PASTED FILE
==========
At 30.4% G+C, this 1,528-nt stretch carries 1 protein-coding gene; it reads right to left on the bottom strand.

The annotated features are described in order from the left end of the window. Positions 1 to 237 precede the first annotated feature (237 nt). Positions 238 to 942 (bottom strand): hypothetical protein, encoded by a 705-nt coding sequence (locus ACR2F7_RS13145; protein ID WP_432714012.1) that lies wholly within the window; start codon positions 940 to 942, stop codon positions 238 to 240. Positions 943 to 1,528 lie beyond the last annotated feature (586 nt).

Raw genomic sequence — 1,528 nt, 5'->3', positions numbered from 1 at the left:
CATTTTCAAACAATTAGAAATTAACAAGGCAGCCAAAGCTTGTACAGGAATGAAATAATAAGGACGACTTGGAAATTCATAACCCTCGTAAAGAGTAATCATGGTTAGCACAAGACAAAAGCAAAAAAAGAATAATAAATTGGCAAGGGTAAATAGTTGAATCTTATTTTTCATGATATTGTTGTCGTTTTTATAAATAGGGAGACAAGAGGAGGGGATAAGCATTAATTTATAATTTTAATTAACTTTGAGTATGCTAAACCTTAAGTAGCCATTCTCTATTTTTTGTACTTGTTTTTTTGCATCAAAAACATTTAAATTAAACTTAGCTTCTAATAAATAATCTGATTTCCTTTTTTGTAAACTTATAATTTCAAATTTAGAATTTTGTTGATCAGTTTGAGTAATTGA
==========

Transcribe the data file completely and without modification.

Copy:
At 30.4% G+C, this 1,528-nt stretch carries 1 protein-coding gene; it reads right to left on the bottom strand.

The annotated features are described in order from the left end of the window. Positions 1 to 237 precede the first annotated feature (237 nt). Positions 238 to 942 (bottom strand): hypothetical protein, encoded by a 705-nt coding sequence (locus ACR2F7_RS13145; protein ID WP_432714012.1) that lies wholly within the window; start codon positions 940 to 942, stop codon positions 238 to 240. Positions 943 to 1,528 lie beyond the last annotated feature (586 nt).

Raw genomic sequence — 1,528 nt, 5'->3', positions numbered from 1 at the left:
CATTTTCAAACAATTAGAAATTAACAAGGCAGCCAAAGCTTGTACAGGAATGAAATAATAAGGACGACTTGGAAATTCATAACCCTCGTAAAGAGTAATCATGGTTAGCACAAGACAAAAGCAAAAAAAGAATAATAAATTGGCAAGGGTAAATAGTTGAATCTTATTTTTCATGATATTGTTGTCGTTTTTATAAATAGGGAGACAAGAGGAGGGGATAAGCATTAATTTATAATTTTAATTAACTTTGAGTATGCTAAACCTTAAGTAGCCATTCTCTATTTTTTGTACTTGTTTTTTTGCATCAAAAACATTTAAATTAAACTTAGCTTCTAATAAATAATCTGATTTCCTTTTTTGTAAACTTATAATTTCAAATTTAGAATTTTGTTGATCAGTTTGAGTAATTGA